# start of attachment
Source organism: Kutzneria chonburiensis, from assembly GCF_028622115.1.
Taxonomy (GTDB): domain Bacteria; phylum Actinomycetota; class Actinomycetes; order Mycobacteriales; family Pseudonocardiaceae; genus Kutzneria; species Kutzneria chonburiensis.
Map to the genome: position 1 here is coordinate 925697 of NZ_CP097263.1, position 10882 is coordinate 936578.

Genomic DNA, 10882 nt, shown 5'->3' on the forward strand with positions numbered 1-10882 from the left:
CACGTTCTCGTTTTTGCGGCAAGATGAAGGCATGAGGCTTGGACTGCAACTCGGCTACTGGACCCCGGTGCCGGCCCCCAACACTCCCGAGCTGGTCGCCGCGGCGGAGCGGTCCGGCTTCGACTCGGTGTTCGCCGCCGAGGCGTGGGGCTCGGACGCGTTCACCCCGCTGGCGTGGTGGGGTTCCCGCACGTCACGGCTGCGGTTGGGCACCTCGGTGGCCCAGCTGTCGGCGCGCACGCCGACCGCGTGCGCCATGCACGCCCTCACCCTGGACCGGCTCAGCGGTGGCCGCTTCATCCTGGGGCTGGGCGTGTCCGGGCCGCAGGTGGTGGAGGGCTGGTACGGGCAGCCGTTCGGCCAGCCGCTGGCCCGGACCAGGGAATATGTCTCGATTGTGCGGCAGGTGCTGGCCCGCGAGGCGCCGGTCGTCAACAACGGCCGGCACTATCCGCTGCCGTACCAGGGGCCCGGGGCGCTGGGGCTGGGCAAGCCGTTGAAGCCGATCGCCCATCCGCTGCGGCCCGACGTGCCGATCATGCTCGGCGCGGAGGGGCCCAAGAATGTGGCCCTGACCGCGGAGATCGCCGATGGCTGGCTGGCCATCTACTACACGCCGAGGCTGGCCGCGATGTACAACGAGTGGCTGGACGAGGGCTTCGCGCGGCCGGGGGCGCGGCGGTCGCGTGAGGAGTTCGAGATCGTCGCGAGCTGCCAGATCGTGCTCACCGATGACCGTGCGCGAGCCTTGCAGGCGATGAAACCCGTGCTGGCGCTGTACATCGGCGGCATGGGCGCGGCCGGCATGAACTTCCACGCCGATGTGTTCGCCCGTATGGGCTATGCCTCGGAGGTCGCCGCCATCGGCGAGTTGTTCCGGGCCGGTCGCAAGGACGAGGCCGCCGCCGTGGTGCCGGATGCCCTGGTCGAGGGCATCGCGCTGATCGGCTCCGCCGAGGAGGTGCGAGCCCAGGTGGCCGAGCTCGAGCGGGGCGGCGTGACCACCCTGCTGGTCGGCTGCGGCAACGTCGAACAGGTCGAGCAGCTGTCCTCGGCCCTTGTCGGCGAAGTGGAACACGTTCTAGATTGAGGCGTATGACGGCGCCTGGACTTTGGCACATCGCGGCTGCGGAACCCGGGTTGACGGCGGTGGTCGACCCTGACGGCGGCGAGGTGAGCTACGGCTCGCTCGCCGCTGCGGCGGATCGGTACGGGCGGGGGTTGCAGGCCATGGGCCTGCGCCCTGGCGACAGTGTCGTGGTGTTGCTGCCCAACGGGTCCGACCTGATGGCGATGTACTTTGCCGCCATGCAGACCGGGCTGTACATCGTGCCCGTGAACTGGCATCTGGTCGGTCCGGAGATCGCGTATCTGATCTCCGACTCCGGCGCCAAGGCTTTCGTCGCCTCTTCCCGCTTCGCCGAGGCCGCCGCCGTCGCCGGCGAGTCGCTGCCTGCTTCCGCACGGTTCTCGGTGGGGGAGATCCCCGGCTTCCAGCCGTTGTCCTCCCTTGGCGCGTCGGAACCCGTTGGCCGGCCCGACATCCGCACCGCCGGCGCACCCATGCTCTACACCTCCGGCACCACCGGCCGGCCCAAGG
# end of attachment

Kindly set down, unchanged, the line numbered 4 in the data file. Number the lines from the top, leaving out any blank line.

Genomic DNA, 10882 nt, shown 5'->3' on the forward strand with positions numbered 1-10882 from the left: